I have pretty much written all I care to on this topic, or certainly will have following this post. I had tried to avoid becoming entangled in this particular brier-patch, but events of the last week made it impossible to ignore. Read my prior posts (here & here) if you don’t know the background.
I reached out yesterday to both KAI and Microtech, seeking official statement on the defamation lawsuits filed by the latter. I received a polite “No Comment” from KAI, and this evening I received a phone call from Microtech counsel Daniel Lawson. I will detail our cordial conversation in a minute, but first here is a statement that was published to Microtech’s Facebook Page a couple of hours ago:
Freedom of Expression and Defamation
The First Amendment to the US Constitution provides that the government cannot censor speech, prevent people from peaceably gathering together, establish a religion, or prevent people from freely exercising religious beliefs.
This right to free speech entitles a person the freedom to form and express their own opinion, to the extent that they do not incite or cause harm to others in doing so.
A person has every right to call someone an asshole, or to publicly state that they don’t like a product. They’re entitled to say that it’s a bad product. These are all statements of opinion and are protected under the First Amendment.
Todd Hunt talks about his most famous knife, CRKT’s latest release in their Forged By War® program, UK cops face off against an otherworldly foe and more strange news in todays roundup.
I have a buddy who is an avid outdoorsman and knife enthusiast who lives in Michigan. He wasn’t closely following the effort to repeal Michigan’s ban on automatic knives, beyond our coverage here, because he honestly did not believe it would pass the Senate. Well…he was wrong. It did in fact pass the Senate, by a wide margin as it turned out. Now Knife Rights is asking for your help to get the bill out of the House Judiciary Committee and onto the full House.
From Knife Rights:
The Michigan Senate has passed Knife Rights’ Michigan Switchblade Ban Repeal bill, SB 245, by a vote of 109 – 36. Congratulations to our sponsor, Sen. Rick Jones, on getting it passed in the Senate. The bill has now moved over to the House where it has been assigned to the Judiciary Committee.
If you live, work or travel in Michigan, please contact the Judiciary Committee members TODAY and politely ask them to “please vote “YES” on SB 245.” That’s all you need to do, short and simple.
You can easily SEND AN EMAIL to all the members of the Committee using Knife Rights new Legislative Action Center: Click here to send emails to the CommitteeOr you can easily get the phone numbers to CALL all the members of the Committee using Knife Rights new Legislative Action Center: Click here for phone numbers for the Committee Members
Editors Note: This post has been updated following a phone conversation with Microtech counsel Daniel Lawson. Changes made are in bold and the original text remains in place with a “strikethrough”.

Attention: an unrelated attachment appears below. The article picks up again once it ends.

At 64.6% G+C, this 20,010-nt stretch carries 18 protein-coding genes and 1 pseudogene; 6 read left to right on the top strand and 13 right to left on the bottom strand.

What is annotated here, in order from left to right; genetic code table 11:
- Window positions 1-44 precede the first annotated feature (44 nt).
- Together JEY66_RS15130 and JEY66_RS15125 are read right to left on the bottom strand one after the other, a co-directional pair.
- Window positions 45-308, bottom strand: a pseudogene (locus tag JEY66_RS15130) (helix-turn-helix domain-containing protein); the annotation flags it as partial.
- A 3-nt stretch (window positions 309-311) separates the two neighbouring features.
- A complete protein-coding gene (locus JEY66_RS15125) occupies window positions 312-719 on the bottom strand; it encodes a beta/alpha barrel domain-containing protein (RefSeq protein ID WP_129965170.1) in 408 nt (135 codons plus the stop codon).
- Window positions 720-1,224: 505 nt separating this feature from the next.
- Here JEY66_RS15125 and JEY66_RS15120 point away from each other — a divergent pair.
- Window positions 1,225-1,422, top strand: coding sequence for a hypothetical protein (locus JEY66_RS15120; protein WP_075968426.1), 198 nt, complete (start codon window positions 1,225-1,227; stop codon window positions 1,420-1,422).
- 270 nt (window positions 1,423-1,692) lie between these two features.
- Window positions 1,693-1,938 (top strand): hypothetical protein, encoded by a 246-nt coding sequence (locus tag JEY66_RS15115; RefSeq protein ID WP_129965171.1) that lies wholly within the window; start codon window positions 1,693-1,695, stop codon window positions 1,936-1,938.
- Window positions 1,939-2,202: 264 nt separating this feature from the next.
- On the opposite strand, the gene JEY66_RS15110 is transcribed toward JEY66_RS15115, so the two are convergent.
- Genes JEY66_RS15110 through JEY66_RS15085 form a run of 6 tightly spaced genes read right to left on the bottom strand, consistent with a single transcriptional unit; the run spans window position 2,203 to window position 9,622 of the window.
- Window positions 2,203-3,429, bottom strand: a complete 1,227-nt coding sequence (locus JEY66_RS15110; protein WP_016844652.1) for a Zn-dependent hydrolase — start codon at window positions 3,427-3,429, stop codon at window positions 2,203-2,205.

When I concluded my post last night with the semi-prophetic words “Stay tuned, this looks to be far from over”, I wasn’t postulating that I would have more to write about the Matrix/ZT 0777/Natrix dust-up and the Microtech lawsuit against Anthony Sculimbrene today.
This latest news began bubbling on BladeForums and Reddit in the past couple of days, and I received a tip this afternoon. Microtech and their lead designer Anthony Marfione have filed a lawsuit against KAI (parent company of ZT, Kershaw, and Shun) and their Social Media Manager Kale Beyer who, as Microtech refers to it – “uttered, published, and distributed defamatory statements as to Marfione”). I would simply call it sharing Anthony Sculimbrene’s piece “The Story behind the Greatest Knife of All-time” from Everyday Commentary on social media.
Or as Firefly puts it:
Surprising exactly no one with an ounce of common sense, despite efforts to remove blades from public hands through “bin campaigns” and a complicit media, knife crime in the UK has continued to rise, to the tune of 12,074 offenses in the 2016-2017 financial year, an increase of 24 percent. Continue Reading
I want to start by saying that I hate lawfare – the use of legal action to hamstring one’s rivals in court as opposed to letting the free market decide. I was critical of Cold Steel when they sued CRKT. I was extremely critical of Cold Steel sending Cease & Desist letters to knifemakers over the use of the ancient Japanese term “san-mai” steel (CS does have a trademark over a particularly stylized, all caps logo with 3 parallel lines saying “SAN MAI “).
For those unfamiliar, there has been a long-running feud between between Microtech and KAI (Kershaw/ZT/Shun) dating back to 2011 over the “uncanny resemblance” between the ZT 0777 (BLADE Show 2011 “Knife of the Year”) and the Microtech Matrix. In fact, Microtech admits that the Matrix was modeled on the 0777 as a result of a direct challenge from KAI representatives. The situation had calmed down as both knives were retired from their companies’ respective lineups, but flared up again this year when Kershaw released the Natrix at this year’s SHOT show – in what Microtech has called a football-style “late-hit”.
Now Microtech has sued blogger Anthony Sculimbrene of Everyday Commentary for defamation and related offenses over an article he wrote referring to the Natrix as “The Greatest Knife of All-time”, mostly due to its not-so-subtle multi-pronged dig at Microtech and designer Anthony Marfione. You can read the complete Microtech response to the Natrix here.